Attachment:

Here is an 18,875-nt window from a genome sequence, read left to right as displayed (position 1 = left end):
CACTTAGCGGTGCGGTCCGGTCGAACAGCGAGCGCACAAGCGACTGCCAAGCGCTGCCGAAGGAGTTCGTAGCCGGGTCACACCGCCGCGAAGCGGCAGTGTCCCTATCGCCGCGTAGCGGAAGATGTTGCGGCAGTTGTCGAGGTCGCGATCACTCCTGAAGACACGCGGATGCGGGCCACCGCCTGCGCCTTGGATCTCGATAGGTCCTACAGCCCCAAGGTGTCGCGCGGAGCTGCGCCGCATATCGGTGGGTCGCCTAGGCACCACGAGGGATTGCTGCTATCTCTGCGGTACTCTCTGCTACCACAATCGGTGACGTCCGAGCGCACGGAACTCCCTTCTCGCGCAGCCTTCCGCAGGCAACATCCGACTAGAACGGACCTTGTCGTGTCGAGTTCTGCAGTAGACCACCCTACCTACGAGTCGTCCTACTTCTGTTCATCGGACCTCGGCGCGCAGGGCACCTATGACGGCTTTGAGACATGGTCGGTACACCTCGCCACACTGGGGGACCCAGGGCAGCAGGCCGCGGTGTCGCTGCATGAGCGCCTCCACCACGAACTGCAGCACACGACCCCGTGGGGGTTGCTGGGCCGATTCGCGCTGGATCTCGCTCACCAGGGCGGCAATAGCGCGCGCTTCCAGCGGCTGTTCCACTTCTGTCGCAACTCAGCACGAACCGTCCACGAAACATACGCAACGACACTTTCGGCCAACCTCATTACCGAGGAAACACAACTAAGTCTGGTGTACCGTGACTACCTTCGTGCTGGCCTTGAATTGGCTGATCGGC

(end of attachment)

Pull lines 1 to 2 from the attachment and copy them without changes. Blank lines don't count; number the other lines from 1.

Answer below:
Here is an 18,875-nt window from a genome sequence, read left to right as displayed (position 1 = left end):
CACTTAGCGGTGCGGTCCGGTCGAACAGCGAGCGCACAAGCGACTGCCAAGCGCTGCCGAAGGAGTTCGTAGCCGGGTCACACCGCCGCGAAGCGGCAGTGTCCCTATCGCCGCGTAGCGGAAGATGTTGCGGCAGTTGTCGAGGTCGCGATCACTCCTGAAGACACGCGGATGCGGGCCACCGCCTGCGCCTTGGATCTCGATAGGTCCTACAGCCCCAAGGTGTCGCGCGGAGCTGCGCCGCATATCGGTGGGTCGCCTAGGCACCACGAGGGATTGCTGCTATCTCTGCGGTACTCTCTGCTACCACAATCGGTGACGTCCGAGCGCACGGAACTCCCTTCTCGCGCAGCCTTCCGCAGGCAACATCCGACTAGAACGGACCTTGTCGTGTCGAGTTCTGCAGTAGACCACCCTACCTACGAGTCGTCCTACTTCTGTTCATCGGACCTCGGCGCGCAGGGCACCTATGACGGCTTTGAGACATGGTCGGTACACCTCGCCACACTGGGGGACCCAGGGCAGCAGGCCGCGGTGTCGCTGCATGAGCGCCTCCACCACGAACTGCAGCACACGACCCCGTGGGGGTTGCTGGGCCGATTCGCGCTGGATCTCGCTCACCAGGGCGGCAATAGCGCGCGCTTCCAGCGGCTGTTCCACTTCTGTCGCAACTCAGCACGAACCGTCCACGAAACATACGCAACGACACTTTCGGCCAACCTCATTACCGAGGAAACACAACTAAGTCTGGTGTACCGTGACTACCTTCGTGCTGGCCTTGAATTGGCTGATCGGC